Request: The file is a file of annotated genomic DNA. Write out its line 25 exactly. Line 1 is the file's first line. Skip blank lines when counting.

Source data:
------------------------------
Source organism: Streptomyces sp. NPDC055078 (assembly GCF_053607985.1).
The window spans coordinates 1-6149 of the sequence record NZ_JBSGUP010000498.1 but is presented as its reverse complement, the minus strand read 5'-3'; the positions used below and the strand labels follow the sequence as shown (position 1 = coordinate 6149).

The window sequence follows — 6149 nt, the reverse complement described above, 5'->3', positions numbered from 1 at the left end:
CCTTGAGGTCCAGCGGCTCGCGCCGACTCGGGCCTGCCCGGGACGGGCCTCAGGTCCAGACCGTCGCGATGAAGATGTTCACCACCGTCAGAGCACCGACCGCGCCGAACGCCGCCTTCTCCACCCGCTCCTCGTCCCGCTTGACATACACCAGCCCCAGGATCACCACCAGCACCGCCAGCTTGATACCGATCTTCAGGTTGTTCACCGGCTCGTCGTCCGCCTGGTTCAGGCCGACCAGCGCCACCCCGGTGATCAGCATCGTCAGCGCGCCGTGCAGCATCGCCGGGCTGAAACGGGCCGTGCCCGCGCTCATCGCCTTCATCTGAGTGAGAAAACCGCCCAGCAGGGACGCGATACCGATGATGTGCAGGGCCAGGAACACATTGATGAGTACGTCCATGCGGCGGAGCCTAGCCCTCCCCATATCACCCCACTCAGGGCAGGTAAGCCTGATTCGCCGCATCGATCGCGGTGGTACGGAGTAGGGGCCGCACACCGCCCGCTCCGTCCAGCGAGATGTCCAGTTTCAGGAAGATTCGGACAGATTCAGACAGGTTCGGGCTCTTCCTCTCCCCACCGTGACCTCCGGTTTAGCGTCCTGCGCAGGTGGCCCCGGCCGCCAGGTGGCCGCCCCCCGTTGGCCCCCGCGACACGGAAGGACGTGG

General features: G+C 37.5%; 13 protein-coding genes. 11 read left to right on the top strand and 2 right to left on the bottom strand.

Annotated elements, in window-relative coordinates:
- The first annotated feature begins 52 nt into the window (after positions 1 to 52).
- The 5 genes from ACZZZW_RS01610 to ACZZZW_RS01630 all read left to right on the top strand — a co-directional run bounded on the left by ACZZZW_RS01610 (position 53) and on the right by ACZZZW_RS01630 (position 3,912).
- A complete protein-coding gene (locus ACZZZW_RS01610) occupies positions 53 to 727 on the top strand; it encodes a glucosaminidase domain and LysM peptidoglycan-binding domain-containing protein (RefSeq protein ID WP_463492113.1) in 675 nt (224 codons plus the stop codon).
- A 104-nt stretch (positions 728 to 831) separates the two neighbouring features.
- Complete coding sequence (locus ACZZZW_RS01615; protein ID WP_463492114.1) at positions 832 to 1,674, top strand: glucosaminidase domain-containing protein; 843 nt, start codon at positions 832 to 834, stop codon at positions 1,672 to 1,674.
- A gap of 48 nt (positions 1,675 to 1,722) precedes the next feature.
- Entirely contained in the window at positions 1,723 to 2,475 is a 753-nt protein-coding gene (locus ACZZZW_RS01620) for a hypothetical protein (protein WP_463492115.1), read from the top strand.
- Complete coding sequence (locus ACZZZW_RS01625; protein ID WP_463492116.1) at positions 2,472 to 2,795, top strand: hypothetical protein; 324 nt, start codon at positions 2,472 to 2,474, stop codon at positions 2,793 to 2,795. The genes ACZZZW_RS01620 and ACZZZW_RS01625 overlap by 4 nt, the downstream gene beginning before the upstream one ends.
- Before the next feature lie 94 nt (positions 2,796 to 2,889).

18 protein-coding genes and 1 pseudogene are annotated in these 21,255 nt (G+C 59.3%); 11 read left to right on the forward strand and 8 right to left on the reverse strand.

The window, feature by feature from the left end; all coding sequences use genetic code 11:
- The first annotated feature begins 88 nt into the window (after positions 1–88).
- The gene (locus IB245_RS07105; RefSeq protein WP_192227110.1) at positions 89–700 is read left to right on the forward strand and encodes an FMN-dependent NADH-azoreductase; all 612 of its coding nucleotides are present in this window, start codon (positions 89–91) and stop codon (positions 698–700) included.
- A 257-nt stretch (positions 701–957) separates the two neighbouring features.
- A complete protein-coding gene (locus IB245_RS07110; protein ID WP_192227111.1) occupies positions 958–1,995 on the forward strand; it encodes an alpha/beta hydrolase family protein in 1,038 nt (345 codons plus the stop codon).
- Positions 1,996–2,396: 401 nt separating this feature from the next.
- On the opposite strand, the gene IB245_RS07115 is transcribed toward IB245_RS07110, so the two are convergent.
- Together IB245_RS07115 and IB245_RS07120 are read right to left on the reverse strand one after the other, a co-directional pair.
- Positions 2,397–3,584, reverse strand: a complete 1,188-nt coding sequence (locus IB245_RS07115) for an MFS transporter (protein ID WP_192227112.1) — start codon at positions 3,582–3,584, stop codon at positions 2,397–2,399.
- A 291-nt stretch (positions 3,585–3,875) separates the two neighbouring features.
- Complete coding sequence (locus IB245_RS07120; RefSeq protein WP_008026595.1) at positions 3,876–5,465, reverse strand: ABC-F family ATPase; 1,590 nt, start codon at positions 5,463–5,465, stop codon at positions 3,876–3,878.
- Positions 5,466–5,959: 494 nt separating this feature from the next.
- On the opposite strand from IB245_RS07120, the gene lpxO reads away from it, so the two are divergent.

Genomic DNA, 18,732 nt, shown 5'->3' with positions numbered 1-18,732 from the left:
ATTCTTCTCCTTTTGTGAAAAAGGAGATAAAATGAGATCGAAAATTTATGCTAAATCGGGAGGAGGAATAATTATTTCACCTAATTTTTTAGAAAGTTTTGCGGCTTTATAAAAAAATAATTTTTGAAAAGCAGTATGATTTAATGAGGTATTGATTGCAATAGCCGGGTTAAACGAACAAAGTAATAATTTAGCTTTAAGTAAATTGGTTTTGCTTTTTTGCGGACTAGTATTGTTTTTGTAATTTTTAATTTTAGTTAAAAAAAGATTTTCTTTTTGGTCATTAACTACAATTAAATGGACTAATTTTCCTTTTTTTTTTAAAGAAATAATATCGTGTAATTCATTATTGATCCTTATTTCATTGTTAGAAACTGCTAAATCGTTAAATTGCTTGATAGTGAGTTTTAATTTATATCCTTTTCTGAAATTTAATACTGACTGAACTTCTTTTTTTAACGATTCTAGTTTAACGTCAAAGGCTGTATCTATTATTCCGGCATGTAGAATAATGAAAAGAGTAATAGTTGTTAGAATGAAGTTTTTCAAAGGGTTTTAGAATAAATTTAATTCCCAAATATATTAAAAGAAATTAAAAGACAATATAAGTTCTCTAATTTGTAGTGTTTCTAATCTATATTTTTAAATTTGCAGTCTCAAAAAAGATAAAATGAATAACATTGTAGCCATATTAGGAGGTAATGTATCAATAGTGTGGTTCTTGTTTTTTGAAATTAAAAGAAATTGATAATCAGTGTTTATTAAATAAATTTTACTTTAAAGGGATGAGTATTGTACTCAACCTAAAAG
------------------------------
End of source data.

- Positions 2,397–3,584, reverse strand: a complete 1,188-nt coding sequence (locus IB245_RS07115) for an MFS transporter (protein ID WP_192227112.1) — start codon at positions 3,582–3,584, stop codon at positions 2,397–2,399.